The Campaign for Southern Equality has launched a new online LGBT Rights Toolkit (www.lgbtrightstoolkit.org) in order to address the urgent legal needs of LGBT Southerners. This online toolkit is designed to help LGBT Southerners – especially those in small towns and rural areas – understand and protect their rights.
The full report is available at: http://bit.ly/1zaDQxt.
The South is home to ⅓ of the national LGBT population and every LGBT person in the South lives as a second-class citizen in the most basic spheres of life and has unmet legal needs from employment to health care rights. This need is exacerbated by the reality that Southern states receive less than five percent of national funding from LGBT organizations.
“LGBT people in the South live with great dignity and courage and are often savvy navigators of the legals system, but the reality of discrimination persists and must be addressed,” says Rev. Jasmine Beach-Ferrara, executive director of the Campaign for Southern Equality.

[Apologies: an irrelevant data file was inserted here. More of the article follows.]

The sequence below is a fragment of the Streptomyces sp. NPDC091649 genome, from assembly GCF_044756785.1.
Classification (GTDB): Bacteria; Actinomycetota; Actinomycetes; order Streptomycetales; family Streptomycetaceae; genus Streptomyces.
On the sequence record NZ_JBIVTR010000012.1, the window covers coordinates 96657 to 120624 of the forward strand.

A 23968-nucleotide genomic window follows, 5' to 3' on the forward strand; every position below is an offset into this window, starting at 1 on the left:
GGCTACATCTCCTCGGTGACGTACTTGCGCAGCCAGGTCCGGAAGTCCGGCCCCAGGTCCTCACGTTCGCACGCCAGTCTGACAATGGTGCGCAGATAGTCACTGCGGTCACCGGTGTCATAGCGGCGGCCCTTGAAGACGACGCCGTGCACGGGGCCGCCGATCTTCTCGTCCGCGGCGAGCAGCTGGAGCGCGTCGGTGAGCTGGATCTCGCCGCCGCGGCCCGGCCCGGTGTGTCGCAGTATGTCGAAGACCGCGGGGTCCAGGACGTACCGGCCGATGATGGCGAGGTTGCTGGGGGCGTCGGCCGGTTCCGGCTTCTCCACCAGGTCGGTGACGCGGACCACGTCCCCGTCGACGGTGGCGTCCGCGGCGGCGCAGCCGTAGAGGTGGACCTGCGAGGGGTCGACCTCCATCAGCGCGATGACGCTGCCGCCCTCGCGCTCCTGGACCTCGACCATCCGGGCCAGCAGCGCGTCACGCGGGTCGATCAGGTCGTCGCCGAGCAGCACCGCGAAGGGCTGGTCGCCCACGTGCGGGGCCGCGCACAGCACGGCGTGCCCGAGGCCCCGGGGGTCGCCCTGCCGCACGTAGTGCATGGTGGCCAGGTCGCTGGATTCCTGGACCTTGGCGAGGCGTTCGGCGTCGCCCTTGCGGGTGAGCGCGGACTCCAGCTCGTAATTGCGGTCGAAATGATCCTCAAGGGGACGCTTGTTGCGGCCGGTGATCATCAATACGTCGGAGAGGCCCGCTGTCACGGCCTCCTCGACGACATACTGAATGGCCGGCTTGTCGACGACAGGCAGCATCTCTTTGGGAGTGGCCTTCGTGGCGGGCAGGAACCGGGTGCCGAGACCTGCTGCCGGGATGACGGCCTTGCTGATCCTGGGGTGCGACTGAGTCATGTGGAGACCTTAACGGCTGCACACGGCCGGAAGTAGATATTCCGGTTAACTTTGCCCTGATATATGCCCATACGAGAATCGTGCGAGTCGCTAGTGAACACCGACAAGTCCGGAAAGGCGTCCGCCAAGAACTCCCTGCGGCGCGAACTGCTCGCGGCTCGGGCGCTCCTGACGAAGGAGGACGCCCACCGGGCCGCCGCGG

The hostile legal climate in the South means LGBT individuals and families must take extra steps to access the few basic legal protections available. This online toolkit is designed to help LGBT Southerners – especially those in the rural South – understand and protect their rights. The toolkit consists of Health Care Power of Attorney forms for every Southern state, LGBT-friendly attorney and physician lists, links to legal and mental health resources, and Name and Gender Change Guides. It also provides current information about changes in state and federal law against the backdrop of a rapidly-changing legal landscape.
“Properly executed legal documents, and access to accurate legal information are often the difference between being treated with dignity or disrespect. As an attorney working in the South to advance and protect the rights of LGBT people, I can’t . . . → Read More: CSE Launches LGBT Rights Toolkit